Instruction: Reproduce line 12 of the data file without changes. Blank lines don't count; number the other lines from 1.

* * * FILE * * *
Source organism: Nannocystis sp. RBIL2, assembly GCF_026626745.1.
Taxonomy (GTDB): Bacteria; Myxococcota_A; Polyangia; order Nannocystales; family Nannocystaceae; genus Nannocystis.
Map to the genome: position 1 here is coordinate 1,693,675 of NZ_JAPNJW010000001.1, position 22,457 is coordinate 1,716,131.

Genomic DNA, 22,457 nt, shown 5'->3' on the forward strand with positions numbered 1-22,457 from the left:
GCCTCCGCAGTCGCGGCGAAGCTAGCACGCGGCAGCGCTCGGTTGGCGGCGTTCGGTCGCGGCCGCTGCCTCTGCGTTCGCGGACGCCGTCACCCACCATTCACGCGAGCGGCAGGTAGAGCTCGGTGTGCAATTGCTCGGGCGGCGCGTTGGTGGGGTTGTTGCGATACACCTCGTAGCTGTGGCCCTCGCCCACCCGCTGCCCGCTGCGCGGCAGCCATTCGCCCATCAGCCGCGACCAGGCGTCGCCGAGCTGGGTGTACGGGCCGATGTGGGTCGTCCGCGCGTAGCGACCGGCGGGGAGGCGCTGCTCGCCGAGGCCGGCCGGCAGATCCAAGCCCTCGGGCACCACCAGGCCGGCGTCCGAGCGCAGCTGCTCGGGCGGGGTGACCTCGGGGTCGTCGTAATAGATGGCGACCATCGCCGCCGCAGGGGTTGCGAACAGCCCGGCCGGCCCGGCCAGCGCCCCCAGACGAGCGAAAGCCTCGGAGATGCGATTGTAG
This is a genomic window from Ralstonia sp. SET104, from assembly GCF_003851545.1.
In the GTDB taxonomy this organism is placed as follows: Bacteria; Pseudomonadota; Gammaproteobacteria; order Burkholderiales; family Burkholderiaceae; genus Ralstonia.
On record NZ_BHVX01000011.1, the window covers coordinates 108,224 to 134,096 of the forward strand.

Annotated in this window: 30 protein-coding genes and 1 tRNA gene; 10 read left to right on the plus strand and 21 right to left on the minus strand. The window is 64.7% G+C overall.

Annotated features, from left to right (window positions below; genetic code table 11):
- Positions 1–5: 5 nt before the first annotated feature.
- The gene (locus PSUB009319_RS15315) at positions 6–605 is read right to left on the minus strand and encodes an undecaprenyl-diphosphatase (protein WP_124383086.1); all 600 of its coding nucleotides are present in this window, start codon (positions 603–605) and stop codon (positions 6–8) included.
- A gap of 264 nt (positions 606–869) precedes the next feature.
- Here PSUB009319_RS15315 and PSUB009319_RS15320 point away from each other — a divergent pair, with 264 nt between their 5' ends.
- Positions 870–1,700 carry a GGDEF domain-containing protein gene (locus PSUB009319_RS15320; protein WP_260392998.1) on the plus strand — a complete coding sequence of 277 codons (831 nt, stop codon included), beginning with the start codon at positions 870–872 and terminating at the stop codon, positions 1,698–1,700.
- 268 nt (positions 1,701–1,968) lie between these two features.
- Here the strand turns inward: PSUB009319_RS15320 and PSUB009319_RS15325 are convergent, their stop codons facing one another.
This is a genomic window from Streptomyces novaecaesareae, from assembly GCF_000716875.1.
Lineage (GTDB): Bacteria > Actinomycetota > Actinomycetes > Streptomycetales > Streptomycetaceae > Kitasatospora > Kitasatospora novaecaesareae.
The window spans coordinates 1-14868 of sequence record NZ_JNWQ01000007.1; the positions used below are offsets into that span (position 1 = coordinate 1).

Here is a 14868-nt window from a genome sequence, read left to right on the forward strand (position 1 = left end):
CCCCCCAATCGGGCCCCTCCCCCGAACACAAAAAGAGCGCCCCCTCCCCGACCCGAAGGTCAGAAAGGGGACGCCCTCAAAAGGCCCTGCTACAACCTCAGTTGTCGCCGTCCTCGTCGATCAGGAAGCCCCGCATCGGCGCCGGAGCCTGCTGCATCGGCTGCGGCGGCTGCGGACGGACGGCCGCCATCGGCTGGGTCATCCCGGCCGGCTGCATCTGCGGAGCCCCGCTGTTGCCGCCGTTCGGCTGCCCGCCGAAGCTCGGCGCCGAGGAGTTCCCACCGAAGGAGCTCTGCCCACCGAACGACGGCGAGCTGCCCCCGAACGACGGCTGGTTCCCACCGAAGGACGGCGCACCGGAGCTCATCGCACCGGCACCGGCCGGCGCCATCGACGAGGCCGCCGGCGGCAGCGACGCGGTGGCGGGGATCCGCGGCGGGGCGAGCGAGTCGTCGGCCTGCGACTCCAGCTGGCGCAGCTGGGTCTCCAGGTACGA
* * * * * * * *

- The gene (locus PSUB009319_RS15315) at positions 6–605 is read right to left on the minus strand and encodes an undecaprenyl-diphosphatase (protein WP_124383086.1); all 600 of its coding nucleotides are present in this window, start codon (positions 603–605) and stop codon (positions 6–8) included.